A political organization is a transferable commodity. You could not find a better way of killing virtue than by packing it into one of these contraptions which some gang of thieves is sure to find useful.
The average educated man in America has about as much knowledge of what a political idea is as he has of the principles of counterpoint. Each is a thing used in politics or music which those fellows who practice politics or music manipulate somehow. Show him one and he will deny that it is politics at all. It must be corrupt or he will not recognize it. He has only seen dried figs. He has only thought dried thoughts. A live thought or a real idea is against the rules of his mind.
Every clique is a refuge for incompetence. It fosters corruption and disloyalty, it begets cowardice, and consequently is a burden upon and a drawback to the progress of the country. Its instincts and actions are those of the pack.
Now, we deny not, but that politicians may sometimes abuse religion, and make it serve for the promoting of their own private interests and designs; which yet they could not do so well neither, were the thing itself a mere cheat and figment of their own, and had no reality at all in nature, nor anything solid at the bottom of it.
The work of the political activist inevitably involves a certain tension between the requirement that position be taken on current issues as they arise and the desire that one's contributions will somehow survive the ravages of time.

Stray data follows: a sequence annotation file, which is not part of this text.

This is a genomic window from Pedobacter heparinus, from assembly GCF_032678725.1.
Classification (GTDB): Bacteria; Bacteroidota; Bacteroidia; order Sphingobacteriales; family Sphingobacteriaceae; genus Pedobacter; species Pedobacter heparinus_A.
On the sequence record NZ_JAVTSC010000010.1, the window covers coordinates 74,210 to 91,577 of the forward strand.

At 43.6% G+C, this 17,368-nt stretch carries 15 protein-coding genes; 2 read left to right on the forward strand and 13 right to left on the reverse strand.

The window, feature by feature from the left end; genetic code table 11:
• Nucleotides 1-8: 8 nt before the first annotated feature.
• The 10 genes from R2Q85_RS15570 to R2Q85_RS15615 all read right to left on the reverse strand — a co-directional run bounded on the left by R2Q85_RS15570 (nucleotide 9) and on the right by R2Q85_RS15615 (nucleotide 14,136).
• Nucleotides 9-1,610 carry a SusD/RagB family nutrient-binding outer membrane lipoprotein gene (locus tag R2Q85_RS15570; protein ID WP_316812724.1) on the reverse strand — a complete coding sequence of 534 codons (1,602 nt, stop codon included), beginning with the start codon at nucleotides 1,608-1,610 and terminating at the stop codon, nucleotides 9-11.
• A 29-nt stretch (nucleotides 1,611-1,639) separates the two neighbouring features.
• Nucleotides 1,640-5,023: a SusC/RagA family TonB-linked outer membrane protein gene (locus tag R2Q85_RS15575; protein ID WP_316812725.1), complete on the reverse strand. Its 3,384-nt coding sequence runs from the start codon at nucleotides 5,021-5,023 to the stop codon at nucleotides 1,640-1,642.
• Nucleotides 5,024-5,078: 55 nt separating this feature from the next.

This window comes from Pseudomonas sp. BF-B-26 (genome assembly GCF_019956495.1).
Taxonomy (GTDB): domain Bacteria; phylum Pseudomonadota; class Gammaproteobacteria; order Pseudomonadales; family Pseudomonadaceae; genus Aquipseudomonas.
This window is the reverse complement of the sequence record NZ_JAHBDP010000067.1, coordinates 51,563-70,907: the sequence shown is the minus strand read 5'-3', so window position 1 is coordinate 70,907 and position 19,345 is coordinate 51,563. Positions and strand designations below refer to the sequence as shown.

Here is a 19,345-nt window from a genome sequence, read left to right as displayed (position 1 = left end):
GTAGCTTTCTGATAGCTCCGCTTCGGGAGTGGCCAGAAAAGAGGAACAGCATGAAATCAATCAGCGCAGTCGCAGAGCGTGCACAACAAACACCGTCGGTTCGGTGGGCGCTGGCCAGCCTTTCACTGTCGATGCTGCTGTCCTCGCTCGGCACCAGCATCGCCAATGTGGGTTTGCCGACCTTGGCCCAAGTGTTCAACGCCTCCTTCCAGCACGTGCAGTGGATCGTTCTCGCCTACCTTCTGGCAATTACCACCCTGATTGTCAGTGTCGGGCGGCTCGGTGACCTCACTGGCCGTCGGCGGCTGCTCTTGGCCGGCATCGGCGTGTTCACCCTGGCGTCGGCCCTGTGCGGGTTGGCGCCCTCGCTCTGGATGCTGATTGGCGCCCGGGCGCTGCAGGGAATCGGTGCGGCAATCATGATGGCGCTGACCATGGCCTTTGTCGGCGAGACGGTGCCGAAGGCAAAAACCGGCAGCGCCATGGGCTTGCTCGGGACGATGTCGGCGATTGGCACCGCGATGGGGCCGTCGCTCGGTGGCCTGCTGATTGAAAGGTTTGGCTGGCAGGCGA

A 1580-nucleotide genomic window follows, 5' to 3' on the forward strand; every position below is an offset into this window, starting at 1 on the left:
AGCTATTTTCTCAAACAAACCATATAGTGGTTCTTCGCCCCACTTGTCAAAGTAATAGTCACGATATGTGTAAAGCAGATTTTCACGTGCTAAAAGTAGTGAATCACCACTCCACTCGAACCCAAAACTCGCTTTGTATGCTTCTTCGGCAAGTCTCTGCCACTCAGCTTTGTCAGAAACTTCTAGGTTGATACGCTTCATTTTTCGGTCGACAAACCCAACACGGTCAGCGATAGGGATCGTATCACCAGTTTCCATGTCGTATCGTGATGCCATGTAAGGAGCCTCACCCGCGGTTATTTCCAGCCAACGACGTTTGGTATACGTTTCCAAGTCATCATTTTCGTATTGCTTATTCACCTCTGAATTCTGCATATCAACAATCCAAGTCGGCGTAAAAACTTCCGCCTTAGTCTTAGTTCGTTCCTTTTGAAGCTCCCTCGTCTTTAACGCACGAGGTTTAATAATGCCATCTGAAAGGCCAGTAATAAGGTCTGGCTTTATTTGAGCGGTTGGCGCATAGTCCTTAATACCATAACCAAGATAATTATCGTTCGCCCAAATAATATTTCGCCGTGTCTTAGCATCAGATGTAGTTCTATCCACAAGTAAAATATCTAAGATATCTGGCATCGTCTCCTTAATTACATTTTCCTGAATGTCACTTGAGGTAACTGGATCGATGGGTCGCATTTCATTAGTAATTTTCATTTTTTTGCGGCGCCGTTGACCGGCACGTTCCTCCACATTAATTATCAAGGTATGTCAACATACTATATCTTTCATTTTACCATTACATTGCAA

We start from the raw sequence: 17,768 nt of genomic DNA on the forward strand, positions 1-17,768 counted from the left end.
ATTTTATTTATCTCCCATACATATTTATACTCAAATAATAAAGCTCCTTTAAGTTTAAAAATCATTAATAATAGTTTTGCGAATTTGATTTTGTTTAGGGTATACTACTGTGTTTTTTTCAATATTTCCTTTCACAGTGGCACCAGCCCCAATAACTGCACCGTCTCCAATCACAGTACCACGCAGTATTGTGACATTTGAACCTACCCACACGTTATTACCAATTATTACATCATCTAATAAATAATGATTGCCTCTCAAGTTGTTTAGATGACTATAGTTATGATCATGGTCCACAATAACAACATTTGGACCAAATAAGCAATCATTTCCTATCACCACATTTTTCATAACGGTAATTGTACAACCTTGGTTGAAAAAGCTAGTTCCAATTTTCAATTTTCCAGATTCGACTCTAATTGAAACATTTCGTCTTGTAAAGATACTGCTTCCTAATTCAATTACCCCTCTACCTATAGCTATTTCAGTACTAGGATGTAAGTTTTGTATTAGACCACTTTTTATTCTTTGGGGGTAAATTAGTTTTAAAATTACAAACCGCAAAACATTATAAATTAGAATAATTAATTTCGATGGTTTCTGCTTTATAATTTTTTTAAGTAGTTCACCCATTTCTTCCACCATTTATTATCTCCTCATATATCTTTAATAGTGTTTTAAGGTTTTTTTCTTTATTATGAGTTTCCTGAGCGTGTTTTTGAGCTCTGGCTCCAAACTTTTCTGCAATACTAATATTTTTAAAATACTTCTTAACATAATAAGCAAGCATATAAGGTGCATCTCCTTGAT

The bright old day now dawns again; the cry runs through the land, in England there shall be dear bread -- in Ireland, sword and brand; and poverty, and ignorance, shall swell the rich and grand, so rally round the rulers with the gentle iron hand, of the fine old English Tory days; hail to the coming time!
A sophistical rhetorician, inebriated with the exuberance of his own verbosity, and gifted with an egotistical imagination that can at all times command an interminable and inconsistent series of arguments to malign an opponent and to glorify himself.
Nothing is so foolish, they say, as for a man to stand for office and woo the crowd to win its vote, buy its support with presents, court the applause of all those fools and feel self-satisfied when they cry their approval, and then in his hour of triumph to be carried round like an effigy for the public to stare at, and end up cast in bronze to stand in the market place.